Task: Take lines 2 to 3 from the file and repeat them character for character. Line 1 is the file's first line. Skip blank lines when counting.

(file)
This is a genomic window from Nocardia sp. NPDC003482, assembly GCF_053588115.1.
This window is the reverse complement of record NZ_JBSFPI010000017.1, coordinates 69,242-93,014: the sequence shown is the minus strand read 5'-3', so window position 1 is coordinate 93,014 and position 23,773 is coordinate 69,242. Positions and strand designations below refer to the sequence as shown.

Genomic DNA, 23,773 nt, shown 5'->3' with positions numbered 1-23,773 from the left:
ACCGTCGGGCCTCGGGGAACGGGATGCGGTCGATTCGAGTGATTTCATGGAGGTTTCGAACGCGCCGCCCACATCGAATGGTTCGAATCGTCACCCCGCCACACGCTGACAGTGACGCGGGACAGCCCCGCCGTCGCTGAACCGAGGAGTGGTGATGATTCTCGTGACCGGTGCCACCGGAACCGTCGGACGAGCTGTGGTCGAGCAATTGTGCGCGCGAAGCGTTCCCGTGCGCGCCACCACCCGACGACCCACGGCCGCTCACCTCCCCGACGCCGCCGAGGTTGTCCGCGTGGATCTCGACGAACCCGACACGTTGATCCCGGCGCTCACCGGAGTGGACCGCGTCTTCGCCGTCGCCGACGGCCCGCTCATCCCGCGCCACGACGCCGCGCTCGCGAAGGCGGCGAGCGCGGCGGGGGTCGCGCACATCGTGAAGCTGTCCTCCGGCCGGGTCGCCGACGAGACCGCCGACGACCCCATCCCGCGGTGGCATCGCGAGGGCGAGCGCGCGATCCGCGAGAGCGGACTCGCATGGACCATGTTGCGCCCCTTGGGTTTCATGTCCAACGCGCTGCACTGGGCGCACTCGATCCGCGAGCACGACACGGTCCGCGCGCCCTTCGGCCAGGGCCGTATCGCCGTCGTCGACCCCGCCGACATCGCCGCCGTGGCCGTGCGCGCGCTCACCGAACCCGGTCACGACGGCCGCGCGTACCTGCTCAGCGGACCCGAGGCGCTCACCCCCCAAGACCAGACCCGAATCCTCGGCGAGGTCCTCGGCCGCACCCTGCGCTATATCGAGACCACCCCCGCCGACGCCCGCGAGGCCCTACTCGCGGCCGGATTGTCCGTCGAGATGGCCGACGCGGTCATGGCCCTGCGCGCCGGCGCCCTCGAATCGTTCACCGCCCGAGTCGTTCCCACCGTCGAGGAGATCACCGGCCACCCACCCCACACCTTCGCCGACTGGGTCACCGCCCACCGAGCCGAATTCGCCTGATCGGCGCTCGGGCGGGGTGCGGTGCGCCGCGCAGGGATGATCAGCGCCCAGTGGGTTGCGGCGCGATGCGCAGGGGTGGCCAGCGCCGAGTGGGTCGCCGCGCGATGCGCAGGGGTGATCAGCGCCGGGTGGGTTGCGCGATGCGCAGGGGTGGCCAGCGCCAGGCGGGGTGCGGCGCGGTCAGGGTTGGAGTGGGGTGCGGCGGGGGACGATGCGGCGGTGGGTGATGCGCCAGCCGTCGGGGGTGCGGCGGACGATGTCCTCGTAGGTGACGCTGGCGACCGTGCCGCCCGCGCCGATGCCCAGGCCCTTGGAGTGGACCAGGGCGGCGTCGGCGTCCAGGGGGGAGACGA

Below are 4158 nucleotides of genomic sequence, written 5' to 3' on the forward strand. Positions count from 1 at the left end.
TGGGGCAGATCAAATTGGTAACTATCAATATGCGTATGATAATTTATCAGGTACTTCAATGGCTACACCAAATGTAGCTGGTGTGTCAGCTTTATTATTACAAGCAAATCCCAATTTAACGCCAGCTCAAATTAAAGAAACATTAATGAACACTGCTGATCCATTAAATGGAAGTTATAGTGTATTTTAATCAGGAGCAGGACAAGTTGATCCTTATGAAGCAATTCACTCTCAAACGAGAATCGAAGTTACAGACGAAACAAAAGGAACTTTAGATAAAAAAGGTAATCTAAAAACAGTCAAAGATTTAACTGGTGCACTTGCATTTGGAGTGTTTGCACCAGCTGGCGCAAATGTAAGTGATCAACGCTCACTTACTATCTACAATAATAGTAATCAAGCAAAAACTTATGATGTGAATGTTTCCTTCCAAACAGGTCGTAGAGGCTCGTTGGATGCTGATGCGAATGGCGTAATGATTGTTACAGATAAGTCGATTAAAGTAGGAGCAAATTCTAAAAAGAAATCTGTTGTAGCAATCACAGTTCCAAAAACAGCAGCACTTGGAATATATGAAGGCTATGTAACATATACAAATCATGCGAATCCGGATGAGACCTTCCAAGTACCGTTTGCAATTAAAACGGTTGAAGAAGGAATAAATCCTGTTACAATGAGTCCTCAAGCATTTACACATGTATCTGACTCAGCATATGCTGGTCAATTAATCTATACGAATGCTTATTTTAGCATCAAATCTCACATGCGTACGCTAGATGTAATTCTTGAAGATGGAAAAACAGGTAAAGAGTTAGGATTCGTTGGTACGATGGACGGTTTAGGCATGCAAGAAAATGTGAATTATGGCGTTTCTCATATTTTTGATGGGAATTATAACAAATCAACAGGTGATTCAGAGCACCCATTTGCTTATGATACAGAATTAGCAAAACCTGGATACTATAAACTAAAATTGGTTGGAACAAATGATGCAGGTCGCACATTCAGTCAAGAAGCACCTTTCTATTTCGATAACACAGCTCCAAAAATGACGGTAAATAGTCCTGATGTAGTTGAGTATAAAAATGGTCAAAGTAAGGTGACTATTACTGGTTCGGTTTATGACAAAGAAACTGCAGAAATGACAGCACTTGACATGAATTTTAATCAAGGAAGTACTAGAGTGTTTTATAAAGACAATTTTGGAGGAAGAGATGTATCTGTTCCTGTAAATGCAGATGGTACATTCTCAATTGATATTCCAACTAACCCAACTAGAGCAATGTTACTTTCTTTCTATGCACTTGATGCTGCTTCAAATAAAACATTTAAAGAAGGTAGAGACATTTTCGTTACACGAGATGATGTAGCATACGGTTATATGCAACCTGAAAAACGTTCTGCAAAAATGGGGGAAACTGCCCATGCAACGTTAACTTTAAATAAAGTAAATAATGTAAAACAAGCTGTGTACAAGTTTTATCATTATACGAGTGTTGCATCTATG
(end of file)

This window is the reverse complement of record NZ_JBSFPI010000017.1, coordinates 69,242-93,014: the sequence shown is the minus strand read 5'-3', so window position 1 is coordinate 93,014 and position 23,773 is coordinate 69,242. Positions and strand designations below refer to the sequence as shown.

Genomic DNA, 23,773 nt, shown 5'->3' with positions numbered 1-23,773 from the left: